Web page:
The COVID-19 pandemic is changing our daily lives in unprecedented and unexpected ways. Beyond the fear of exposure to the novel coronavirus, employers have to figure out how to keep their employees safe while staying in business. At the same time, the workforce is adjusting to doing its job off-site. Teachers have to develop plans to conduct their classes virtually, and students have to adjust to learning at home.
And provisions are in short supply. While most of us have experienced the scarcity of milk and bread during periods of inclement weather, today’s shortages are on a much larger scale, and the recovery will be much longer, said Jeff Smith, Ph.D., professor and chair of the Department of Supply Chain Management and Analytics at Virginia Commonwealth University.
Here, Smith talks about what to expect — and to beware of — as supplies dwindle while demand escalates.
How is the pandemic disrupting manufacturing operations and supply chains?
In a nutshell, it is causing significant disruption from normal activities within the supply chain environment. Given the unexpected nature of such an outbreak, companies were not able to predict the scale, so they were behind from the start. In other words, it took a very small amount of time to exhaust current supply, and production levels could not be increased at a fast enough rate to meet needs. What this all means is that certain product availability will be less or prices for those products will increase — sometimes significantly.
Has there ever been a pandemic of this scale affecting global supply chains?
The difficult thing to really grasp is the total reach of a supply chain — especially in today's connected world. From a historical perspective, you could look at the black plague, which halted all trade in Europe — which could be considered a proxy for a “global” supply chain. In that case, companies and countries refused to let ships dock for fear the plague would spread. If you look at the long-term impact, it altered society's trajectory toward advancement. Personally, I do not think the current situation will reach that scale, but it will have long-term ramifications in terms of availability and costs.
Which is affecting the system more: that consumers are buying up all of the disinfectants and antibacterial products or that the production of these items has been slowed or halted by the pandemic?
When you look at the potential behaviors, consumer actions will cause potential shortages, but the bigger issue will likely come from the aggregation that happens with industrial buyers. For example, if a powerful firm chooses to stockpile certain products, say a face mask, then the total supply available will be less for other firms to purchase. This will likely result in even less available to the general consumer. These stockpiling behaviors will cause wider variation in the nature of product flow along the supply chain resulting in higher prices and stockouts. Of course, the manufacturer could choose to control the distribution, but it is likely looking to meet all the demand it faces.
From a manufacturing perspective, it can also have the spillover effect on other products. Here, a firm could shift production to try to meet the immediate demand, which means that firm would have to halt production of another product that uses similar base materials. Think back to the medical face mask and the company that makes the cloth for that. What if that fiber is also used in other important products, then production of the latter would be stopped so the former could be made. This is only one item, but when you look at the entirety of how materials cross over into multiple product categories, you can start to see the impact on direct and indirect products.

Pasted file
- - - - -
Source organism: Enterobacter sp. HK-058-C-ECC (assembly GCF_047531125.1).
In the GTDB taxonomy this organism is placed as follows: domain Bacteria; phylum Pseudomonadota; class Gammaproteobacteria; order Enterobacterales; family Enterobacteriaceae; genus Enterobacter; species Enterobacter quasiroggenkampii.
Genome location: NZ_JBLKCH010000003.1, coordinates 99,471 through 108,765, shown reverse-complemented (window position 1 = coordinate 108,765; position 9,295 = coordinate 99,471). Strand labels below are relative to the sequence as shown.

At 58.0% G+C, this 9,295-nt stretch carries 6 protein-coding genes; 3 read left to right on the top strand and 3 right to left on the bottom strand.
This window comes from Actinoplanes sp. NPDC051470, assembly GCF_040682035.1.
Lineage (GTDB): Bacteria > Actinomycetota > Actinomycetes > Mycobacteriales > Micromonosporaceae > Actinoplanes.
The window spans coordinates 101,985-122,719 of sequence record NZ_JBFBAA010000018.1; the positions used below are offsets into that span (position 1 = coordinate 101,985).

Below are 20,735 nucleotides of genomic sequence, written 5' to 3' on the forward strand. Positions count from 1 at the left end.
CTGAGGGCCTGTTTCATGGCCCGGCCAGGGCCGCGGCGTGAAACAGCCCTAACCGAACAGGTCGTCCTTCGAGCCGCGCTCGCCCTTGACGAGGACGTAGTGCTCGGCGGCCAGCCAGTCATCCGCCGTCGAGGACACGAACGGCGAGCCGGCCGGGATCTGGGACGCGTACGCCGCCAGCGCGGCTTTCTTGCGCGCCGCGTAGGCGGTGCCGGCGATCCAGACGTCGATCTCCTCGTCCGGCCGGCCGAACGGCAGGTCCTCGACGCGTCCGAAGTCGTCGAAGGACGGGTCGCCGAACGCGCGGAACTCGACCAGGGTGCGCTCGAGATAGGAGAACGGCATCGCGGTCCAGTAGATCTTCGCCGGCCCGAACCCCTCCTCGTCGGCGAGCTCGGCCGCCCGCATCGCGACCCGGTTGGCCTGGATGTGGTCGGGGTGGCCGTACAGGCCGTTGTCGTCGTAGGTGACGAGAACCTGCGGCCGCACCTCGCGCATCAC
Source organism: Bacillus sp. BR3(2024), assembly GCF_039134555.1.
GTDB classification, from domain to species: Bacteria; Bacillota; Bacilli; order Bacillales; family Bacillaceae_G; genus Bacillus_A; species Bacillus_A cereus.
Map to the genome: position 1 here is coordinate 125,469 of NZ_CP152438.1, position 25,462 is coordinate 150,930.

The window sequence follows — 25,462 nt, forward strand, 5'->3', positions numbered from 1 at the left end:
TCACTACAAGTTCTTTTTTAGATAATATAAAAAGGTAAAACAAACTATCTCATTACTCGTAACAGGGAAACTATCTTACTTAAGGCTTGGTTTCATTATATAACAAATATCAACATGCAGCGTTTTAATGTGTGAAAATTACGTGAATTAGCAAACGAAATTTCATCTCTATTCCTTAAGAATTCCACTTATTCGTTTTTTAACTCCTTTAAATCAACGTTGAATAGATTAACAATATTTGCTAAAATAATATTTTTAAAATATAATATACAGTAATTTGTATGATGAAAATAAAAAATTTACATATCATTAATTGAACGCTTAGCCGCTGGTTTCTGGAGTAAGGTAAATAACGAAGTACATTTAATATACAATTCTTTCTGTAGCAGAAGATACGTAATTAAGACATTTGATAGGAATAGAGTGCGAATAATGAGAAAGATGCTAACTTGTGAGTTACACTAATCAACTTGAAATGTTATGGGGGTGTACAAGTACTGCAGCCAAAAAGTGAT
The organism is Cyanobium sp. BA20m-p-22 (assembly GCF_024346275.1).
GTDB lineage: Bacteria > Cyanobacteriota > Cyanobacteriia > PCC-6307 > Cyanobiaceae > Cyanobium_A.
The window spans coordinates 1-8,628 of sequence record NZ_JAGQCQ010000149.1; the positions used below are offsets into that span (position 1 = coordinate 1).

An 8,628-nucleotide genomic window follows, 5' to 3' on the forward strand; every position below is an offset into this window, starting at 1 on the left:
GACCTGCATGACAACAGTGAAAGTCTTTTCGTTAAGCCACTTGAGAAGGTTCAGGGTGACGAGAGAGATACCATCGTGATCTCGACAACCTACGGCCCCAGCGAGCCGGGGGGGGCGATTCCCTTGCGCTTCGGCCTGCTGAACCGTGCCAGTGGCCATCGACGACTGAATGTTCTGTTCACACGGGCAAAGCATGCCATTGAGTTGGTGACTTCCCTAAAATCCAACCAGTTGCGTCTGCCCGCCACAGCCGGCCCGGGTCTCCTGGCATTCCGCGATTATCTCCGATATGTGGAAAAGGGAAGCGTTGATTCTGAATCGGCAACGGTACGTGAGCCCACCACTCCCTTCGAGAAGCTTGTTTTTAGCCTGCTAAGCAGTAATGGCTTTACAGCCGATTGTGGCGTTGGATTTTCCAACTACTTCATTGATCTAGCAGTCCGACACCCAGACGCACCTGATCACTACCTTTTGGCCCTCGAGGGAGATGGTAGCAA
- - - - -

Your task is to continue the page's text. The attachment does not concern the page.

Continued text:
Is there a danger of hospitals running out of crucial items? Are there any safeguards in place to prevent this?
Simply, yes! Hospitals and their suppliers are very good at understanding needs when instances like this happen, but with scale comes additional risks. When all this is coupled with the inability of manufacturers to produce and deliver, the likelihood increases. From a control standpoint, many hospitals and the associated suppliers will install special protocols to ensure the supplies are allotted correctly.
How long do you think manufacturing and supply chains will be affected? What will the ripple effects be?
This is tough to predict, as it will depend on how long and widespread the pandemic is. If it continues to spread rapidly, you will start to see complete isolations (think about Italy) and facility shutdowns since it will potentially not be safe to go to work. Even if the virus “runs its course” in a month, the recovery time would take several months to return to its normal equilibrium given the long time span that it takes raw materials to flow through the production and distribution network to finally be available as end products.
What else do we need to know?
I think the biggest piece is around opportunism. There are too many nonethical entities that see the potential for profit who are willing to bend the rules or even break the law. In this case, you will see several products appear that claim to be able to kill the virus (when not everything can) or that are impervious to the virus (when many are not). These products appear for both the industrial and consumer markets so extra care needs to be taken to ensure the products do what they portend to do.
Along those same lines, thefts tend to rise as well. I have already heard of one medical entity that had boxes of surgical masks stolen from the storeroom, which will only increase as supply levels shrink.